As Government Contractors go through the bid/no-bid decision process, organizational stakeholders analyze, measure, and weigh critical factors to determine if a winning strategy can be formulated and executed. One of the most significant factors to consider is the incumbent profile. Established incumbents performing on an existing contract are often believed to have the upper hand in the federal procurement game. An established incumbent brings institutional knowledge, existing federal stakeholder relationships, experienced on-site personnel, and leadership buy-in – all presumably resulting in a lower risk transition to the federal customer.
But what about re-compete opportunities where the incumbent is, quite frankly, failing? Unseating an incumbent with poor performance is an ideal scenario for any Government Contracting growth and business development professional, but typically this is only identified through the rumor mill. Contractor Performance Assessment Reporting System (CPARS) is source selection sensitive (meaning it is off-limits to Government Contractors) and getting Contracting Officers to spill on their experiences is a pipedream.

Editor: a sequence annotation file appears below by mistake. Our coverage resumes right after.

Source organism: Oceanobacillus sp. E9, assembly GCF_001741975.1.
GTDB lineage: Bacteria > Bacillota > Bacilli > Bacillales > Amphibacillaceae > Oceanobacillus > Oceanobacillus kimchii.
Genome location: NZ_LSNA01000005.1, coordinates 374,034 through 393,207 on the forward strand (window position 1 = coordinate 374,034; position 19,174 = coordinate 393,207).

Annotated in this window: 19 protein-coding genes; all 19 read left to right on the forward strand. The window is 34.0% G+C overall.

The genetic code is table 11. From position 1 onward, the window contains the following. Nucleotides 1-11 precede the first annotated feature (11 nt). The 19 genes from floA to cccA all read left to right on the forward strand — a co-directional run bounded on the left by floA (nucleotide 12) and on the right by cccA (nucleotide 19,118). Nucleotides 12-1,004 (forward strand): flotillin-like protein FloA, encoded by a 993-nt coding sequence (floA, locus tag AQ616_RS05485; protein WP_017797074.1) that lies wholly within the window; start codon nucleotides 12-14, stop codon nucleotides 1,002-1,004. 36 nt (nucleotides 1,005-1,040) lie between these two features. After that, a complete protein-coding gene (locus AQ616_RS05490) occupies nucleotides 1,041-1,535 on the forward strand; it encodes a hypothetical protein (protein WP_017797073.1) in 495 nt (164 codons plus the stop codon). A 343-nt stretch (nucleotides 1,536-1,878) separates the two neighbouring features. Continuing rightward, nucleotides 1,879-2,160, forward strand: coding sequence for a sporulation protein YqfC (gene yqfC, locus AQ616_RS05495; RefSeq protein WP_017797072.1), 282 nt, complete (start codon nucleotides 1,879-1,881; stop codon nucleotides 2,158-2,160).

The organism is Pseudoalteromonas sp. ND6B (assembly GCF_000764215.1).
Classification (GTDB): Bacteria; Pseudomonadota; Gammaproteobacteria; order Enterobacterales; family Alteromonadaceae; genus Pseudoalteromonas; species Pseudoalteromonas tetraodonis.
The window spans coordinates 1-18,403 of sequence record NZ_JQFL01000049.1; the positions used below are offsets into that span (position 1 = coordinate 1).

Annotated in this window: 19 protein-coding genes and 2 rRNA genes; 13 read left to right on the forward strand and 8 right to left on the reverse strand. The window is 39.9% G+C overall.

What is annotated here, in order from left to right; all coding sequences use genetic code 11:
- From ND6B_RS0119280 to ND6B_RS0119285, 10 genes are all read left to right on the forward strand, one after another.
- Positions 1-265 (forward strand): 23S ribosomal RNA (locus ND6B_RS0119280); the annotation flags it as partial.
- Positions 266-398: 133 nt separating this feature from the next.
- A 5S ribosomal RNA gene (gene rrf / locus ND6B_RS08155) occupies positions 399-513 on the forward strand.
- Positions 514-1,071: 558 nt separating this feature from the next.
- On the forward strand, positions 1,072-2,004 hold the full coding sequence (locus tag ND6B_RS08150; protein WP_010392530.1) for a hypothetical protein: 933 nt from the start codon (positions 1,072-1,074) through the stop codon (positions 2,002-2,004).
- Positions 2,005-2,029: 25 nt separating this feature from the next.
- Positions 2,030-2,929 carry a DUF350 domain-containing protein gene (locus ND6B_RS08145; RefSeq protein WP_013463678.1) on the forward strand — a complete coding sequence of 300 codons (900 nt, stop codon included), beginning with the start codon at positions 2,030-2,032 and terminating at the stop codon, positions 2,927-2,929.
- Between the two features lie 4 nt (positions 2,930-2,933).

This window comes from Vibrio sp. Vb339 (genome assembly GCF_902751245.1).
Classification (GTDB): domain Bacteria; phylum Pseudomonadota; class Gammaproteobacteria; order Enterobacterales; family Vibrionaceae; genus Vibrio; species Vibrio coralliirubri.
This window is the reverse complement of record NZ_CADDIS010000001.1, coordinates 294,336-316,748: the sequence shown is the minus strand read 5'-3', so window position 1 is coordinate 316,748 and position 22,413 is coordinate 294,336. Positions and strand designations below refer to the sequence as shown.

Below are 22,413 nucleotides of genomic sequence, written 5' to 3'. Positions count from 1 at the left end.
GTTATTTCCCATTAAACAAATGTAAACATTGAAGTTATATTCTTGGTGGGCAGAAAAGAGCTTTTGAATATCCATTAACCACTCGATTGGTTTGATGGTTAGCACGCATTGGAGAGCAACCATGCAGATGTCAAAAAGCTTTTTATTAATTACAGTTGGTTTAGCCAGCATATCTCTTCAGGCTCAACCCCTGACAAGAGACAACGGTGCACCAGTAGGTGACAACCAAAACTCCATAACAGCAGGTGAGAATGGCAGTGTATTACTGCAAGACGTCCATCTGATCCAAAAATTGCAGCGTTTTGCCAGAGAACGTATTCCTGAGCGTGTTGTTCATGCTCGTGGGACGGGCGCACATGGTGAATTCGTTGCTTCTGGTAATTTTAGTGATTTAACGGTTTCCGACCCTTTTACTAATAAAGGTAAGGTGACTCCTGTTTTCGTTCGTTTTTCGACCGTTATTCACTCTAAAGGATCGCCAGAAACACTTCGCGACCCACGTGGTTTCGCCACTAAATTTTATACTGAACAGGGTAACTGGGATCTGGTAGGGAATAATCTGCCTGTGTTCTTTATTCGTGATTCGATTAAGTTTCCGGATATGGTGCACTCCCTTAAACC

So how do you pick up on data signals that a federal customer is looking to replace their current contractor?